It is never just rage against injustice that leads to mass uprisings, but also the millenarian belief in something better. The better life that the Egyptian and Turkish people fought for has not yet and may never materialize. A fleeting glimpse of an alternative future was, however, actualized in the encampments on Tahrir and Taksim, where utopian communities flourished. In Tahrir, the police state was driven out. In Taksim, money was abolished, and everything was for free. Beyond comparing these utopian dreamscapes, Holmes’s essay also addresses the movements’ relationships with their really-existing military establishments. More than the ideological differences between Nasserism and Kemalism, it was the very different tradition of military coups that shaped the public’s reaction to the armed forces. In Egypt, the Free Officers liberated the country from the British and built their anticolonial legacy around protecting the nation from external threats, leading to a situation in which some parts of the protest movement supported the military intervention that removed President Mohamed Morsi. In Turkey, the series of coups, in 1960, 1971, and 1980, were directed against internal threats: revolutionaries who challenged the state. Hence the vast majority of Gezi Park protesters maintain a critical distance from the military. By comparing the protests in Egypt and Turkey, this essay represents an attempt to step outside the “Arab Spring” paradigm while also thinking together the dystopic and utopic—the military coups and mad utopias that took root, and later perished, in Taksim and Tahrir.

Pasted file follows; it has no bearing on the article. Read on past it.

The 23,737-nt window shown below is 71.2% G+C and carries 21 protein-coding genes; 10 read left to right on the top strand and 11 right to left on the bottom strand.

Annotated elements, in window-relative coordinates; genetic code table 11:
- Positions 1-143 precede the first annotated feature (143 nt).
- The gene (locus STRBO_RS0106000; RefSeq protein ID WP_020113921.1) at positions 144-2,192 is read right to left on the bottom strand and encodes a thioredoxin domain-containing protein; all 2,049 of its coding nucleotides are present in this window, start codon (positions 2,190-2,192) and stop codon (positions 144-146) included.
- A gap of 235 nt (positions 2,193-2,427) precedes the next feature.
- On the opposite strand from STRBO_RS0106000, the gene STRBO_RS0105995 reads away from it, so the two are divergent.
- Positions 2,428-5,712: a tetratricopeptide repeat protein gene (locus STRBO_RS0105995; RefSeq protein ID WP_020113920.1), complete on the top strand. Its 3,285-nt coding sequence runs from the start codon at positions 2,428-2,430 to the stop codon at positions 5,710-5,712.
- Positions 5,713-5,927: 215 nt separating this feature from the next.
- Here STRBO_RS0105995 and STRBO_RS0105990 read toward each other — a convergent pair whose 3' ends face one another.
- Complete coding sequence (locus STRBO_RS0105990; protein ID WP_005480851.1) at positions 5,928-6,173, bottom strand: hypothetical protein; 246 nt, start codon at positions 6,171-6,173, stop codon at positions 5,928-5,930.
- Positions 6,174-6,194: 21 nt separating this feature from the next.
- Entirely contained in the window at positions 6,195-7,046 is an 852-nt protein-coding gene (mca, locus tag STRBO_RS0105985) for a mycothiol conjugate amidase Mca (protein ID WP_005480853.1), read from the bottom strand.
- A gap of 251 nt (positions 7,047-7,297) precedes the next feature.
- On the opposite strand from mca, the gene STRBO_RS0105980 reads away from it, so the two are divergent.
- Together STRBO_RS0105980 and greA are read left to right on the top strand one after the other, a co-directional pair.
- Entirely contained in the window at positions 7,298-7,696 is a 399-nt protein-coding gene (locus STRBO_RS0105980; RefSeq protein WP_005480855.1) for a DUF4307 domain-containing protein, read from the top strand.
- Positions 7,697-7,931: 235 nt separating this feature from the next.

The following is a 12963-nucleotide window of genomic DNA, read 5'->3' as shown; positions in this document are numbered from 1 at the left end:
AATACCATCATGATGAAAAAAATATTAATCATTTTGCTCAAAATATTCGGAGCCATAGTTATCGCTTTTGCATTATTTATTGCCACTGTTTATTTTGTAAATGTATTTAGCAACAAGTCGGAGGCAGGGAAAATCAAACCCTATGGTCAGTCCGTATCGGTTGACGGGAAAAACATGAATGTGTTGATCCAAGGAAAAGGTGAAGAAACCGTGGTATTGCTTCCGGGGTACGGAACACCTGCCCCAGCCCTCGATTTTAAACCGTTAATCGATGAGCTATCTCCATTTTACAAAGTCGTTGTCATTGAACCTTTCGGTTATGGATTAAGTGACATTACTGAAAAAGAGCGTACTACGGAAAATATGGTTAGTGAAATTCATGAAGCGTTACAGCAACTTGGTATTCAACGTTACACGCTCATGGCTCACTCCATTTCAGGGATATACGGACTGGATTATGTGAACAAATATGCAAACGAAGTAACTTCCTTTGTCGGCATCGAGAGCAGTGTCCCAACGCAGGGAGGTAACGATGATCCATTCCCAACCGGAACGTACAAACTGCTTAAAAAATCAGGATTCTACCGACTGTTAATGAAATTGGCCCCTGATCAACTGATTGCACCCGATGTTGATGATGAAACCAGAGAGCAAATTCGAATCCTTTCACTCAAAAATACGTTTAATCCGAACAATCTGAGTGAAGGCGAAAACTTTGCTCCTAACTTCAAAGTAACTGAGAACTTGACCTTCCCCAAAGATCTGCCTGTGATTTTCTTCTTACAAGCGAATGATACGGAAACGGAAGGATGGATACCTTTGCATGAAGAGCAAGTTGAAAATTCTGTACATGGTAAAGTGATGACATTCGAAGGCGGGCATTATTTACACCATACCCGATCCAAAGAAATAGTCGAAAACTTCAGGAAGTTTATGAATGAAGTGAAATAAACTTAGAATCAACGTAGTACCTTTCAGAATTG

Amy Austin Holmes; On Military Coups and Mad Utopias. South Atlantic Quarterly 1 April 2014; 113 (2): 380–395. doi: https://doi.org/10.1215/00382876-2644176
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